Progressive, Proportionate and Preventative

Log in to OSCR Online

Guidance and good practice for Charity Trustees

Published: 04/04/2016
Updated: 04/04/2016

We have updated our guidance to reflect the practical experience of many Scottish charities.

The law and charity trustees duties have not changed.

What we are trying to do is set out in a more straightforward way what charity trustees must consider, so that they meet legal requirements, ensure that their charities are well-run, and avoid some of the common problems that can arise.


You can download a pdf version of the guidance here.

Download a large print version here (point 18 font). 


This guidance explains what the law says charity trustees must do or must not do. The charity trustee duties are set out in The Charities and Trustee Investment (Scotland) Act 2005 referred to in this Guidance as the 2005 Act.

In this guidance, we explore the general duties and specific duties of charity trustees in the 2005 Act. We give you examples of how these might work and share good practice from our experience as Regulator and from other organisations in the charity sector.

We, the Scottish Charity Regulator, are responsible for regulating Scottish charities and their charity trustees.

Charity Trustee Duties

Charities make a big difference in all aspects of our society. Achieving this requires the hard work and commitment of thousands of charity trustees who give their time and energy to Scotland’s charities.

Charity trustees are the people who have general control and management of the charity and are responsible for making sure that the charity works to achieve its charity’s purposes (the reasons the charity exists).

The role of a charity trustee is extremely important and can be very rewarding. It is important for both you and your charity, that you know what your responsibilities are, and understand what you are expected to do. This guidance will help you do this.



All charity trustees have legal duties and responsibilities under the 2005 Act. A duty is something that you must do, and all the duties must be met. These duties are separated out into general duties, that set out a broad framework that all charity trustees must work within, and specific duties detailed in the 2005 Act.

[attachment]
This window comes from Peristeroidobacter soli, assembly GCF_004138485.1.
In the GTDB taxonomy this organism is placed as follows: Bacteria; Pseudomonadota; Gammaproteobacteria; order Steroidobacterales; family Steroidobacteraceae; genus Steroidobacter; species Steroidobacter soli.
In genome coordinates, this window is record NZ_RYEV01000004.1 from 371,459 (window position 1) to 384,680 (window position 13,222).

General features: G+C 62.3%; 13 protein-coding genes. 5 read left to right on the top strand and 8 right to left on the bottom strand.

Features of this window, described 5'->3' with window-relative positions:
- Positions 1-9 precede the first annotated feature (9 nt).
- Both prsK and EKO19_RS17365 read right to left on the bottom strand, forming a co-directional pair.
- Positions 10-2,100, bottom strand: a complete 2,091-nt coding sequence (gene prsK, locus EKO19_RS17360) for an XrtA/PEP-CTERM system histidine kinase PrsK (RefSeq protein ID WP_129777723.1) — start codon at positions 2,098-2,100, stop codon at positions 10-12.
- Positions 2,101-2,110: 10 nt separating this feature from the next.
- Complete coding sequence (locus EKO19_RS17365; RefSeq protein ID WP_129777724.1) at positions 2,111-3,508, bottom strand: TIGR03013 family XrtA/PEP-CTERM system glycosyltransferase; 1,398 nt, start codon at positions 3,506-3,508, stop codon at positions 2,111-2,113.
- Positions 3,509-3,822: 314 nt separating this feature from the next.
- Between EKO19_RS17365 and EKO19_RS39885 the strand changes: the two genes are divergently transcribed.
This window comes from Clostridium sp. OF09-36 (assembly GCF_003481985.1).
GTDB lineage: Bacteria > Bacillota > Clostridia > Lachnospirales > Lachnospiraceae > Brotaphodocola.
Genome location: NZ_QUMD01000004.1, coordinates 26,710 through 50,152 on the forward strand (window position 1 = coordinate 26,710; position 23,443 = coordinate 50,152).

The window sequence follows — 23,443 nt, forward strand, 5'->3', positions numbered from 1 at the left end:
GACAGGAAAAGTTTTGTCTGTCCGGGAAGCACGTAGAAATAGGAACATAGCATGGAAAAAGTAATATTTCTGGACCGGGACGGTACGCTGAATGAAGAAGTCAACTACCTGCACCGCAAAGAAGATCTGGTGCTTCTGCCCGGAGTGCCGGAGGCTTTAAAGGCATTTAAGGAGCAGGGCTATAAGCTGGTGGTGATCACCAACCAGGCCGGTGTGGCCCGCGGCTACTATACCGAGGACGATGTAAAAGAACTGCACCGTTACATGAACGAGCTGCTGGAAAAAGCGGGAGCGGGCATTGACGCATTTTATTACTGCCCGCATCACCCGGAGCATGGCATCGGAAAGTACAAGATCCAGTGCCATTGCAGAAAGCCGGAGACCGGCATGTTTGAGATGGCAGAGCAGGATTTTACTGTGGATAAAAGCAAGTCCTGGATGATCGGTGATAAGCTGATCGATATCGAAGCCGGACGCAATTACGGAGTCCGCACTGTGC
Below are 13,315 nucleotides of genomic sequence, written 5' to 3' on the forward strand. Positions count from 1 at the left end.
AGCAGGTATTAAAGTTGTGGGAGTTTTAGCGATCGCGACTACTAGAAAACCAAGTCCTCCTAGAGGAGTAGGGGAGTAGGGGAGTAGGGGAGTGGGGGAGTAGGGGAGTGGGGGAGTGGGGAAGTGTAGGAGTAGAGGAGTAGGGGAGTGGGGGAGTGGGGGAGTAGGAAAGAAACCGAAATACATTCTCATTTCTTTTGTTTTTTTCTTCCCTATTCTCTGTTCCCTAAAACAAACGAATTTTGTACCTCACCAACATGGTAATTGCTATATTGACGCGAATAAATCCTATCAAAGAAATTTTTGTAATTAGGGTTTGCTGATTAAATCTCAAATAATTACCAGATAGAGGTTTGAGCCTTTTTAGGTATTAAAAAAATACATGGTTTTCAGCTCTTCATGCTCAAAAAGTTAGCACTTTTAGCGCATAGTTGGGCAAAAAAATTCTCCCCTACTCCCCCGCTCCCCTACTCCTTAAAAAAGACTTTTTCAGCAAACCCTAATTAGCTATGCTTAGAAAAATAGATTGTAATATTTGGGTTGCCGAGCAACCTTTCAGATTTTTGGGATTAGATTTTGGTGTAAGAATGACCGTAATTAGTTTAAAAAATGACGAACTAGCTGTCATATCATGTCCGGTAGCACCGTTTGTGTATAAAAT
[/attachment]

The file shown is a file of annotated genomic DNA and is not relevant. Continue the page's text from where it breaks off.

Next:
The general and specific duties apply equally to all charity trustees and to all charities registered in Scotland. All of the charity’s trustees should work together to make sure that these duties are met.

We, the Scottish Charity Regulator, work with charity trustees to make sure these duties are understood and complied with. We also have powers to take action where we have concerns about particular charities and their trustees. See our Inquiry Policy for more details.  

In this section we explain what the duties are, what the law says you must do and ways that you can meet the duties.

Charity trustee duties  - Being a charity in Scotland

Knowing what your governing document says and understanding what it means, having well run charity meetings and keeping good records of the meetings are all important factors in making sure that you are carrying out your general charity trustee duties set out in the 2005 Act.

As a charity trustee, you must put the interests of the charity before your own interests or those of any other person or organisation including those responsible for your appointment. Where you cannot do that, there may be a conflict of interest.

A conflict of interest exists when your duty to act in the interests of the charity conflicts with:

  • The interest of the person or organisation that appointed you as a charity trustee (an “appointment conflict”), or
  • Conflicts with your own personal or business interest in relation to that matter (a “personal conflict”).

Conflicts of interest can and do come up: it is how you manage them that is important.

In this section we explain how you as a charity trustee can prepare for potential conflicts of interest, what you could do if a conflict arises, and highlight common examples of conflicts of interest.

In this section, we explain the legal requirements and good practice for protecting your charity’s finances. The section splits into two areas of charity finance:

  1. Financial Records: Charities have specific duties under the 2005 Act to maintain financial records, prepare annual accounts and submit these accounts to us. It is the responsibility of all the charity trustees to make sure that these requirements are met.
  2. Financial Controls: The 2005 Act requires you, as charity trustees, to act with care and diligence when managing the affairs of the charity. This means that you must make sure you have suitable controls over financial procedures to protect the assets of the charity.  

The 2005 Act sets out when charity trustees (and people who are connected to them) can receive payment from the charity for services provided to it. A charity must not pay charity trustees, and people who are connected to them, unless the charity can satisfy the conditions set out in the 2005 Act.

This section explains what those conditions are and gives examples of when it is and is not appropriate to pay charity trustees and people connected with them.

The rules on paying charity trustees do not apply to reclaiming expenses, like train fares to get to a charity trustee meeting.

Making sure that people know you are a charity is one of the specific charity trustee duties set out in the 2005 Act. You must provide certain charity details in certain external documents (hard copy and electronic). What you need to tell people and how you need to do this are set out in specific Regulations (see Legal Note below). This section sums up what you need to do, and gives suggestions about how best to do it.  

< Party political purposesIntroduction >